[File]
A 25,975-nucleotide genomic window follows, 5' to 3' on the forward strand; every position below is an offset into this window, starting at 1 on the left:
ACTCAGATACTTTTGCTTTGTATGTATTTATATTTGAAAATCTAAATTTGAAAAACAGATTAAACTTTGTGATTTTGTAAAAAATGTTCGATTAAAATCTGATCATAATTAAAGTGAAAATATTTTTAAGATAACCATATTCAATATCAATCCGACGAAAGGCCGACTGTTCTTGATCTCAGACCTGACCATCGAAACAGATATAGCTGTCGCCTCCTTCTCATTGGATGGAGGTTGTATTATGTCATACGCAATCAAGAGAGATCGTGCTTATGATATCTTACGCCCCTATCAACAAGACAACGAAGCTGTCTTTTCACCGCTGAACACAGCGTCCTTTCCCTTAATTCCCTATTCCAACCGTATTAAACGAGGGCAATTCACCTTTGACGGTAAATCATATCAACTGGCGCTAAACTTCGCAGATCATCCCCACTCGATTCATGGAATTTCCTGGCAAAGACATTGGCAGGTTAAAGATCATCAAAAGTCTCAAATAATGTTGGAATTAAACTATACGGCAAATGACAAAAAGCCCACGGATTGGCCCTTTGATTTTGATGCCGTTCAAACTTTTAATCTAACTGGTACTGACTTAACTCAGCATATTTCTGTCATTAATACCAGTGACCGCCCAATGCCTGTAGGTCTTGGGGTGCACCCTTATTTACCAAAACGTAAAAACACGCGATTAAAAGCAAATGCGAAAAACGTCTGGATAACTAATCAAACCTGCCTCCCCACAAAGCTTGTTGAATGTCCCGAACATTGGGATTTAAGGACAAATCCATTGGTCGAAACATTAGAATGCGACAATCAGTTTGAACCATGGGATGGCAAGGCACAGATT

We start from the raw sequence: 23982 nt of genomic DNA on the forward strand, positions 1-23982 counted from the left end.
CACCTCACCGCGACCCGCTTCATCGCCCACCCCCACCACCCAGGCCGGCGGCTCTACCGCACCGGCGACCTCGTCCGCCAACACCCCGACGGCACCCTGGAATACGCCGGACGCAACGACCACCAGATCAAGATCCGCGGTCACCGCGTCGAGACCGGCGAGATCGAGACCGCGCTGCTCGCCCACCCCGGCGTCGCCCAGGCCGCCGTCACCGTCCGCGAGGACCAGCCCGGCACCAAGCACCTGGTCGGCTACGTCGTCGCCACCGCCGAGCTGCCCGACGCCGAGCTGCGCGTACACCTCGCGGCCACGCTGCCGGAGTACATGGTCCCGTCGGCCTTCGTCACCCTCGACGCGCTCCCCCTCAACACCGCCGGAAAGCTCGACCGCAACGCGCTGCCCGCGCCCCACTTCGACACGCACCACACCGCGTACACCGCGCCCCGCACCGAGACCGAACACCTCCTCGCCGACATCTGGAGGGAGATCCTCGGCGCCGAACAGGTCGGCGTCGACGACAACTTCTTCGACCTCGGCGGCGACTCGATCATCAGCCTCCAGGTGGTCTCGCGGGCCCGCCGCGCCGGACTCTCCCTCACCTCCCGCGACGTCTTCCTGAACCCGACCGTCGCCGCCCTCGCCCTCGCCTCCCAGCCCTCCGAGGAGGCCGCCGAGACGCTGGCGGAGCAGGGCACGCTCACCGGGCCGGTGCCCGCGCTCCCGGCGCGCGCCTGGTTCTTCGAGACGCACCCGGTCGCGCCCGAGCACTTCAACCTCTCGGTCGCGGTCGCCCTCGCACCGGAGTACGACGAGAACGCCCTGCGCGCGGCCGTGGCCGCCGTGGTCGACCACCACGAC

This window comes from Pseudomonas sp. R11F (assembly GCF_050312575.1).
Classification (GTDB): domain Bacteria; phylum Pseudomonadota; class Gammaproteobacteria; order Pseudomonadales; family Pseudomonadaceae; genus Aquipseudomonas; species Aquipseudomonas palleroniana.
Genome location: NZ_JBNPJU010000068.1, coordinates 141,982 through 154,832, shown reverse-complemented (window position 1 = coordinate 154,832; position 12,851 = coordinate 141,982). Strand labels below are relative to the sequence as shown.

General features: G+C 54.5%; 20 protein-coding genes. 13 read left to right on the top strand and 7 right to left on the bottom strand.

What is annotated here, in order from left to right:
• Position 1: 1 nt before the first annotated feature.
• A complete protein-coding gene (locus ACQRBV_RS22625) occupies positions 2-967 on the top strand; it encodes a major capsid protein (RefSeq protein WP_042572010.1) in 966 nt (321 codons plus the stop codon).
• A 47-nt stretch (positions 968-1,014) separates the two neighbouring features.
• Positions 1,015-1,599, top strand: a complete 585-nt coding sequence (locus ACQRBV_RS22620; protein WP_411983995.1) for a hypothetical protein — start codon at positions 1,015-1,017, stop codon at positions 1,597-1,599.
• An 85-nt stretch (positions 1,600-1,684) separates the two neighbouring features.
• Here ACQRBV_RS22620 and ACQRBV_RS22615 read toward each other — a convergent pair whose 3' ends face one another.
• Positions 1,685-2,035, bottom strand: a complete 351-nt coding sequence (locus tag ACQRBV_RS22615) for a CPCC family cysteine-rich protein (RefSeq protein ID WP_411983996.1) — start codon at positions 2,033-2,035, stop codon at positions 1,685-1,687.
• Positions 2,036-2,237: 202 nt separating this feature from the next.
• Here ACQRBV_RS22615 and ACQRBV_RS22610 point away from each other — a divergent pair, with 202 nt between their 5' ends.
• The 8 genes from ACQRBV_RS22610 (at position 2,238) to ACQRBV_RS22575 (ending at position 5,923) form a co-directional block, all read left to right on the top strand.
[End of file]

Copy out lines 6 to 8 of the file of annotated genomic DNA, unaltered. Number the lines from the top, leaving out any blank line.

Classification (GTDB): domain Bacteria; phylum Pseudomonadota; class Gammaproteobacteria; order Pseudomonadales; family Pseudomonadaceae; genus Aquipseudomonas; species Aquipseudomonas palleroniana.
Genome location: NZ_JBNPJU010000068.1, coordinates 141,982 through 154,832, shown reverse-complemented (window position 1 = coordinate 154,832; position 12,851 = coordinate 141,982). Strand labels below are relative to the sequence as shown.

General features: G+C 54.5%; 20 protein-coding genes. 13 read left to right on the top strand and 7 right to left on the bottom strand.